Anti-Confederate Secessionists in Mississippi?
Had Lincoln let a weak Gulf Coast CSA secede in 1861, sans Virginia, North Carolina, Tennesse, and Arkansas, it would have been extremely vulnerable to internal rebellions of this type both by dissident whites and slaves.
comments powered by Disqus
David T. Beito - 7/20/2009
Secession votes had been defeated in the upper south states despite the fact that an anti-slavery president was in the White House. They only made the decision to leave after Fort Sumnter. What makes you think they would have joined the CSA had Fort Sumnter not taken place?
Now....you are right that Lincoln would have had little consitutional basis to challenge subsequent secessions but that doesn't mean that Arkansas, Virginia, North Carolina, etc. would have joined the CSA. Those are two entirely different points.
Ralph Luker - 7/19/2009
David, Your reasoning here is pretty nonsensical. Since Andrew Jackson's presidency, at least, if not Thomas Jefferson's and James Madison's, the federal government had rejected the notion that states had a right to secede from the union. Had Lincoln not challenged the action of South Carolina and the other lower South states in seceding, he would have had no logical *or* constitutional authority to challenge subsequent acts of secession. So, there's no reason to believe that anything he could have done would have limited a Confederate States of America to the lower South.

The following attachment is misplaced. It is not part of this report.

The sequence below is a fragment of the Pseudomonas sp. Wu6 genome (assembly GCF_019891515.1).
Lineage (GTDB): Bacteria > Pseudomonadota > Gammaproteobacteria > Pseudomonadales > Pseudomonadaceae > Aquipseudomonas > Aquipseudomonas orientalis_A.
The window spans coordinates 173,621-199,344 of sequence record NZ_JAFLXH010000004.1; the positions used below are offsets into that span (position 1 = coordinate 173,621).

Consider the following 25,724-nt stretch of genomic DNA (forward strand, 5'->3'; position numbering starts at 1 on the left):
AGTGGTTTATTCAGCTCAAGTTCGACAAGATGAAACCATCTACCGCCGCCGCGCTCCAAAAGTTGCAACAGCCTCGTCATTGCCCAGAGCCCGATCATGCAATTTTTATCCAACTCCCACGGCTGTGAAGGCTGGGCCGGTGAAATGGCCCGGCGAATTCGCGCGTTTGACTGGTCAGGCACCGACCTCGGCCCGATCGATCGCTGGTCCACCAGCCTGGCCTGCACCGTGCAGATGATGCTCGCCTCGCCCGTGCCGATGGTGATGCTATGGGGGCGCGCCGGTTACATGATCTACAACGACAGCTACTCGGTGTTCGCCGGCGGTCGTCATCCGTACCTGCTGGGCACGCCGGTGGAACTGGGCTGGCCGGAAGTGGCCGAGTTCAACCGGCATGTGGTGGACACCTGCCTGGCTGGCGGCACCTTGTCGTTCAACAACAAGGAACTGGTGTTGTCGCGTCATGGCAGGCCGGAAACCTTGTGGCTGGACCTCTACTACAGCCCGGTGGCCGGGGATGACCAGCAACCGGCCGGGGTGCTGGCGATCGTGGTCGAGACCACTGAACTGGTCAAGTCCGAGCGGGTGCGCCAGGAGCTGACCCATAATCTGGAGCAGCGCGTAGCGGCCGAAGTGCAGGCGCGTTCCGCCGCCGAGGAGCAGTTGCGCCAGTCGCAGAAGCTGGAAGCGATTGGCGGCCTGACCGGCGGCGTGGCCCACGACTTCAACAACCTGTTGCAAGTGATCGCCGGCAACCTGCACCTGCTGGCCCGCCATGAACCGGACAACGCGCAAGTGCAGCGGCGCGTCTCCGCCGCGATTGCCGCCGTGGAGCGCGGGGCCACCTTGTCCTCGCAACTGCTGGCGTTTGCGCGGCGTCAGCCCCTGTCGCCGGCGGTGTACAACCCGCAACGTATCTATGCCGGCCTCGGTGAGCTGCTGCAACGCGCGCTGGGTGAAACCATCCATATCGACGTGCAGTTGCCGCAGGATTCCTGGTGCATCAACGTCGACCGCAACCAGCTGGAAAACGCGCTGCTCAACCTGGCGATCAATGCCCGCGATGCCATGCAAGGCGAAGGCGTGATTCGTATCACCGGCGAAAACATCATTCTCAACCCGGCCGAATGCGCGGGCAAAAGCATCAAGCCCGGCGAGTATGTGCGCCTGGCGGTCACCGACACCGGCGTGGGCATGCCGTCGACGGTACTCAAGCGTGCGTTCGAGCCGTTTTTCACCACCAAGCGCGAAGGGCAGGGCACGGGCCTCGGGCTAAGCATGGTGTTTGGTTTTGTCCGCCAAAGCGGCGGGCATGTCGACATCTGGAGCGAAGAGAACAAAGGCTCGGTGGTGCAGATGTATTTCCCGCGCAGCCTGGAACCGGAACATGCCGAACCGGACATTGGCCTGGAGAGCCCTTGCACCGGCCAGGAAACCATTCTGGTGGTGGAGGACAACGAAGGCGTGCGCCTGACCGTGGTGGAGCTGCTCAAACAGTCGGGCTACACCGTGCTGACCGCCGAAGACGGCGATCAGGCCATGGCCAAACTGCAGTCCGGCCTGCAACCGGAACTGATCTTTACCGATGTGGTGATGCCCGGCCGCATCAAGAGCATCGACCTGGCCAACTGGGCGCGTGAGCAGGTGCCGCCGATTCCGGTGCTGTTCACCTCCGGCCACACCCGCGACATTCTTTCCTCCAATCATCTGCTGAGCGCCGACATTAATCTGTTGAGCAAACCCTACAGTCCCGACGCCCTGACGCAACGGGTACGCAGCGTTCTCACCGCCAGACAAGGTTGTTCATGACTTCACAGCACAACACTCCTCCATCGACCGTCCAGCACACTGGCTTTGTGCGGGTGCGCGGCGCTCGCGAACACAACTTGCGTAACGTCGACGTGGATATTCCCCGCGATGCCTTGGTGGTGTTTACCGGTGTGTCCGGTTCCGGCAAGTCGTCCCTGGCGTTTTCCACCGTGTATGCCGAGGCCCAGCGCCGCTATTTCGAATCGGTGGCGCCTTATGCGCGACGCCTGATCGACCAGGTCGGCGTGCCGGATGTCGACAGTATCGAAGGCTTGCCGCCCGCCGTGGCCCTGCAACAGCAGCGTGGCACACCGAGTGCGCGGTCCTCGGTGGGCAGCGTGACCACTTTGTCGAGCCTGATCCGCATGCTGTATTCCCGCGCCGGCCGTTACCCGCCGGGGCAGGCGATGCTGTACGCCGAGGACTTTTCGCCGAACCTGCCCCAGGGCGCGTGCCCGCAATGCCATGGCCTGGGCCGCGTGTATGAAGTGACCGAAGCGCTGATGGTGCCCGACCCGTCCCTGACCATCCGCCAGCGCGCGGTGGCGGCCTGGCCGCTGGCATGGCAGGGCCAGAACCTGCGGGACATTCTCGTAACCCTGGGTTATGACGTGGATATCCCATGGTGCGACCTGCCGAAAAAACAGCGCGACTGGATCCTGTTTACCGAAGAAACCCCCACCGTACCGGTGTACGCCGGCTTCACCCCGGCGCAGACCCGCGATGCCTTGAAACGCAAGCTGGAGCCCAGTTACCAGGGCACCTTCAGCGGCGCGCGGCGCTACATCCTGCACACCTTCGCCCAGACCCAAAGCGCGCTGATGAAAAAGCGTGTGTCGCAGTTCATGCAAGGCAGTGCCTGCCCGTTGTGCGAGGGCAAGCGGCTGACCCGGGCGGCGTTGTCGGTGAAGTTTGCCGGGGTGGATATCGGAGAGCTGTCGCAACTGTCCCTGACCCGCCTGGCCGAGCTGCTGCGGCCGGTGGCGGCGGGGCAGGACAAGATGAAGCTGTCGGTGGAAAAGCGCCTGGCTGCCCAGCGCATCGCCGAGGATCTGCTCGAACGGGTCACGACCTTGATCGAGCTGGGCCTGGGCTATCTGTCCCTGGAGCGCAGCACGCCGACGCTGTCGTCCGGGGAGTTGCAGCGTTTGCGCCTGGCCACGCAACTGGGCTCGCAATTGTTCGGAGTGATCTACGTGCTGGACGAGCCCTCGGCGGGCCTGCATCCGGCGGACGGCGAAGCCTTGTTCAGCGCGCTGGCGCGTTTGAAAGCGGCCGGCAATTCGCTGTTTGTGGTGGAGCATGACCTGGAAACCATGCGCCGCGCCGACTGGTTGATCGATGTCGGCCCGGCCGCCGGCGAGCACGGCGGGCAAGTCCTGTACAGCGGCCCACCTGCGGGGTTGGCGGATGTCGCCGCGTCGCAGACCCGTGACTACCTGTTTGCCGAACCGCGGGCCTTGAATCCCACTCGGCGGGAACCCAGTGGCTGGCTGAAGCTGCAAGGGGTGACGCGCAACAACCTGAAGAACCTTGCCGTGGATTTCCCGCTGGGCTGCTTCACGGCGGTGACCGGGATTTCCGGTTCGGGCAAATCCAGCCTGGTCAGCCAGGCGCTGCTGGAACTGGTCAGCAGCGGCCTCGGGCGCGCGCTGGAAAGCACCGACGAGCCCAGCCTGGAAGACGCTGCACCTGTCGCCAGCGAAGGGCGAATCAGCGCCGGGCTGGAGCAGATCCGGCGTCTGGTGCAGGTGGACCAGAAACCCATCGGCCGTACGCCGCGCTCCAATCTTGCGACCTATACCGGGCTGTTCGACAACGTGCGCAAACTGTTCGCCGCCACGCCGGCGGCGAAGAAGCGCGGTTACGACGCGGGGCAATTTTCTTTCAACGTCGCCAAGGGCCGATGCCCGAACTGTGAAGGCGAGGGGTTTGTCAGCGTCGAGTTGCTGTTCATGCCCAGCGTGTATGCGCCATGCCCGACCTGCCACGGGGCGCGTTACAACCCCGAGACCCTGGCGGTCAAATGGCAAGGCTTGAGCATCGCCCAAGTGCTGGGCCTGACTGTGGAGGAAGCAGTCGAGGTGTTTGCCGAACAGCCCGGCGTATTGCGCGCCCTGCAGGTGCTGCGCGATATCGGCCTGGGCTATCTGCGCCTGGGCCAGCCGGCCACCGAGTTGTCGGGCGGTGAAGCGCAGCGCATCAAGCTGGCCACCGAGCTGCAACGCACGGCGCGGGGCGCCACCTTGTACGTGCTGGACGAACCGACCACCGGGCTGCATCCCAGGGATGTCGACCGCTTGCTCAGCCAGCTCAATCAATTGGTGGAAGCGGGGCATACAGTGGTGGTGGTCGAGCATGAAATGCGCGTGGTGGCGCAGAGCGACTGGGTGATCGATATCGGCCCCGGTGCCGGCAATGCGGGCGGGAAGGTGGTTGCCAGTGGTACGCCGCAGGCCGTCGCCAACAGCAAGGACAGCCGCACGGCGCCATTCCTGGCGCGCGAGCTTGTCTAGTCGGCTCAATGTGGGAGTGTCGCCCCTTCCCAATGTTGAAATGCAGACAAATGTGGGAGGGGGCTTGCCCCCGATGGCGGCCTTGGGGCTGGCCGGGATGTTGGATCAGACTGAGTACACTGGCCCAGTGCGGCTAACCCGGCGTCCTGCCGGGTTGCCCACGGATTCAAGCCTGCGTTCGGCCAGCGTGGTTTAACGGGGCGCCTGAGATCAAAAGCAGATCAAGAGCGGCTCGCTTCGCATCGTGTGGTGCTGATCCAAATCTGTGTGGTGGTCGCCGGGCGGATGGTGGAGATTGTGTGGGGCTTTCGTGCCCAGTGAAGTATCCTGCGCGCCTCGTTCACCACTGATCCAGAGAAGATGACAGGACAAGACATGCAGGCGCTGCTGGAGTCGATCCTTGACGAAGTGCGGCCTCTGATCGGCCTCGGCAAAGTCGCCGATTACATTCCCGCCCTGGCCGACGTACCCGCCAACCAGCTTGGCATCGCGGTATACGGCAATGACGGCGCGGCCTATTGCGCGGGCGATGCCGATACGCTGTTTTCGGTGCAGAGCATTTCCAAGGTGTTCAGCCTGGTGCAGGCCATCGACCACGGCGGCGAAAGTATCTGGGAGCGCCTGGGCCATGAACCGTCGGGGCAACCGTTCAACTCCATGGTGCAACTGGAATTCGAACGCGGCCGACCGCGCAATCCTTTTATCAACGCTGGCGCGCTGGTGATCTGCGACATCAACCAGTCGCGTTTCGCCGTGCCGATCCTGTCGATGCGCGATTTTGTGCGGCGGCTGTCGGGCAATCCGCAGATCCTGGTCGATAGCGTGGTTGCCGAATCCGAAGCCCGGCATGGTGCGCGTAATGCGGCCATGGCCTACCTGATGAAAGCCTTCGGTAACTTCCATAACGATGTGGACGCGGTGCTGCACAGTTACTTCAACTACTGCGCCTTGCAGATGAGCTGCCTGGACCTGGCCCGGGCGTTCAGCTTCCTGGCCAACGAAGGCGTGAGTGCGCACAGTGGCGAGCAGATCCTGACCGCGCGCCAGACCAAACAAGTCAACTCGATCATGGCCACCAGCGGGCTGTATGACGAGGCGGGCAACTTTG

- Rubio Surges Into Second In New Hampshire
- Branstad Says Cruz Ran ‘Unethical’ Campaign
- Christie Highlights Santorum’s Endorsement of Rubio
- Portman Comes Out Against Trade Deal
- Megyn Kelly Gets a Book Deal
- A Big List of the Bad Things Clinton Has Done
- An Unambiguous Sign Sanders Won Last Night’s Debate
- Still Friends at the End
- Quote of the Day
- Trump Still Leads as Clinton Slips
- Clinton Can’t Shake Image as Wall Street’s Friend
- Maddow Doesn’t See Sanders Winning
- Why Does the Media Still Shield Chelsea Clinton?
- Bush Jokes His Mother May Have Abused Him
- Rubio Closes the Gap in New Hampshire
- Mary Beard, herself a bestselling author, wonders why more women historians aren't
- Princeton U. historian Imani Perry claims mistreatment in parking ticket arrest
- Retired historian George Dennison remains on the payroll at the U. of Montana while faculty are cut
- The Atlantic profiles exciting ways to teach history
- LDS Church has gone from 0 to 4 historians specializing in women’s history